You are right to say that we are never entirely certain of anything. But that is not a lack of faith, just being human.
As a whole, I am firmly convinced that the church suffers today because too many are unwilling to face their fear or indecision and truly rely upon God and not themselves. I think you already know what is the course He wants you to follow. My advice is to make the decision knowing that at every step you are relying on Him and not yourself.
So good to hear from you, and thank you for honoring us with this question!! I loved what Ray wrote and mega-dittoes to him on everything he said. I just have one thing to add. . .
I think that when we have a decision to make, it's either between two good things OR between the right thing and the wrong thing (or possibly wise and unwise). If it's a choice between good things, we can choose either one and the Lord will be glorified and He will accomplish His purposes either way. In that case, it's been my experience that we don't necessarily get a super clear "YES, DO THIS AND DON'T DO THAT" kind of response from the Holy Spirit. Which can be a little unsettling because we want clear direction and instead what we get is the Lord saying, like a waiter opening the menu before you, "Choose whatever you want and you'll enjoy whatever you choose."
Then there's the other kind of choice, which is between right and wrong or wise and unwise. I like to think of those as "red light/green light" kinds of choices. Either the Lord gives us a red light ("Stop! Don't do it!" or a check in our spirit) or a green light, which is either a sense of being given permission or a lack of any constraint otherwise (and sometimes it's a clear "Go for it!").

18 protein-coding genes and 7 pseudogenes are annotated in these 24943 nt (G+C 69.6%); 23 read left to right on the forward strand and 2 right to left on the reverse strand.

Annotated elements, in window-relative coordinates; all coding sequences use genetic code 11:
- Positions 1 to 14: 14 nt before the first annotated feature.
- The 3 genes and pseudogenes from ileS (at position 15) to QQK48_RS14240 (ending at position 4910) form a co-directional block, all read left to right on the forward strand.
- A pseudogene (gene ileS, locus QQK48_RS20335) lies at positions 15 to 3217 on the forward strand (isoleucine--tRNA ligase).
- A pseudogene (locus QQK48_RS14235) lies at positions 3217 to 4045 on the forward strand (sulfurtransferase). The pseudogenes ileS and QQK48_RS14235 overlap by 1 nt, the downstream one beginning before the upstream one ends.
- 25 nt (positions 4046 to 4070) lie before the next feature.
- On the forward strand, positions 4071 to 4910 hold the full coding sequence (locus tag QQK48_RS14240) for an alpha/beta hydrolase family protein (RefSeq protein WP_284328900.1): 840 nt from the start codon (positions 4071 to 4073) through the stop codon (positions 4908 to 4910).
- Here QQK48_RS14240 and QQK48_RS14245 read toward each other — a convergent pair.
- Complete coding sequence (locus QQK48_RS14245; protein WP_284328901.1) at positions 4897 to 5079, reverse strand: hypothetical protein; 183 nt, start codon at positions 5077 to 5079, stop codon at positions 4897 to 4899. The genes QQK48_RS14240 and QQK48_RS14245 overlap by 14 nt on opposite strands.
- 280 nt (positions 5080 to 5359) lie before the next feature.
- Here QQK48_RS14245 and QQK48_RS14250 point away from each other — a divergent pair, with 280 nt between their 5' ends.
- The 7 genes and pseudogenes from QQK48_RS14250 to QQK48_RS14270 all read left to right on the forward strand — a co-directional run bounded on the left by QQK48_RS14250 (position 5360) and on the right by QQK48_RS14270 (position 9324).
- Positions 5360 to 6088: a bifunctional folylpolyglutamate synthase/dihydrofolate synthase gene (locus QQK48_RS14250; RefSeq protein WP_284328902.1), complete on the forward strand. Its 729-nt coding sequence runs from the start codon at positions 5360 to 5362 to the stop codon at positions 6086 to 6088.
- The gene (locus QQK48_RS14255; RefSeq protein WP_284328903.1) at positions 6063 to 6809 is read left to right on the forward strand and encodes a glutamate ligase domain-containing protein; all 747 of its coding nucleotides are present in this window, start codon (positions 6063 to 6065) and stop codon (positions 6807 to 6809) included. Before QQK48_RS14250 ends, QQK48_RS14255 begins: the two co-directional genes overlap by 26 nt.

So my question is, is your uneasiness due to a "red light," in which case making that choice would be disobedience, or simply the reality that you're not completely sure?
Sounds to me like it's the second, which takes you back to what Ray said about the humanness of experiencing fear as we step outside of our comfort zone.
Hope this helps!
About the Authors
Raymond G. Bohlin is Vice President of Vision Outreach at Probe Ministries. He is a graduate of the University of Illinois (B.S., zoology), North Texas State University (M.S., population genetics), and the University of Texas at Dallas (M.S., Ph.D., molecular biology). He is the co-author of the book The Natural Limits to Biological Change, served as general editor of Creation, Evolution and Modern Science, co-author of Basic Questions on Genetics, Stem Cell Research and Cloning (The BioBasics Series), and has published numerous journal articles. Dr. Bohlin was named a Research Fellow of the Discovery Institute's Center for the Renewal of Science and Culture in 1997, 2000 and 2012.
Sue Bohlin is an associate speaker with Probe Ministries. She attended the University of Illinois, and has been a Bible teacher and conference speaker for over 35 years. She is a frequent speaker for MOPS (Mothers of Pre-Schoolers) and Stonecroft Ministries (Christian Women's Connections), and serves on the board and as a small group leader of Living Hope Ministries, a Christ-centered outreach to those dealing with unwanted homosexuality. Sue is on the Bible.org Women's Leadership Team and is a regular contributor to Bible.org's Tapestry Blog. She is also a professional calligrapher and the webmistress for Probe Ministries; but most importantly, she is the wife of Dr. Ray Bohlin and the mother of their two grown sons. Her personal website is suebohlin.com.
What is Probe?
Probe Ministries is a non-profit ministry whose mission is to assist the church in renewing the minds of believers with a Christian worldview and to equip the church to engage the world for Christ. Probe fulfills this mission through our Mind Games conferences for youth and adults, our 3-minute daily radio program, and our extensive Web site at www.probe.org.
Further information about Probe's materials and ministry may be obtained by contacting us at:
2001 W. Plano Parkway, Suite 2000
Plano TX 75075